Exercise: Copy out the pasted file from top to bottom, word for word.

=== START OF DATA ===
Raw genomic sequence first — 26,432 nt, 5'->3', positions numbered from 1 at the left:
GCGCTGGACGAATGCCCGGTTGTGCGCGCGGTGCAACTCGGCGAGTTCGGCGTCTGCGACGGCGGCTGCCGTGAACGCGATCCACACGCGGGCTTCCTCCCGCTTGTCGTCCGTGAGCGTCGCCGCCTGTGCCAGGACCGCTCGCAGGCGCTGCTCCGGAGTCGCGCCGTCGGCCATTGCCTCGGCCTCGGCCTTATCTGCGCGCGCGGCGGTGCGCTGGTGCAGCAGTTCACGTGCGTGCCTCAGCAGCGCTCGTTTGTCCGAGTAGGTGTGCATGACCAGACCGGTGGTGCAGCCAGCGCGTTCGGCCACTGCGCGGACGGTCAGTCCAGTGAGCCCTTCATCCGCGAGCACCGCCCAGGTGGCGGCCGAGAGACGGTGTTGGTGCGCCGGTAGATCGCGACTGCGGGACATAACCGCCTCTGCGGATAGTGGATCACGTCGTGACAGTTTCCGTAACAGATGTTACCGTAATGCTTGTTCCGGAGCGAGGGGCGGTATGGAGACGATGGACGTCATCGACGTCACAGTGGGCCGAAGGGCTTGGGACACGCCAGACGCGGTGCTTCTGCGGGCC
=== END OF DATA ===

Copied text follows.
Raw genomic sequence first — 26,432 nt, 5'->3', positions numbered from 1 at the left:
GCGCTGGACGAATGCCCGGTTGTGCGCGCGGTGCAACTCGGCGAGTTCGGCGTCTGCGACGGCGGCTGCCGTGAACGCGATCCACACGCGGGCTTCCTCCCGCTTGTCGTCCGTGAGCGTCGCCGCCTGTGCCAGGACCGCTCGCAGGCGCTGCTCCGGAGTCGCGCCGTCGGCCATTGCCTCGGCCTCGGCCTTATCTGCGCGCGCGGCGGTGCGCTGGTGCAGCAGTTCACGTGCGTGCCTCAGCAGCGCTCGTTTGTCCGAGTAGGTGTGCATGACCAGACCGGTGGTGCAGCCAGCGCGTTCGGCCACTGCGCGGACGGTCAGTCCAGTGAGCCCTTCATCCGCGAGCACCGCCCAGGTGGCGGCCGAGAGACGGTGTTGGTGCGCCGGTAGATCGCGACTGCGGGACATAACCGCCTCTGCGGATAGTGGATCACGTCGTGACAGTTTCCGTAACAGATGTTACCGTAATGCTTGTTCCGGAGCGAGGGGCGGTATGGAGACGATGGACGTCATCGACGTCACAGTGGGCCGAAGGGCTTGGGACACGCCAGACGCGGTGCTTCTGCGGGCC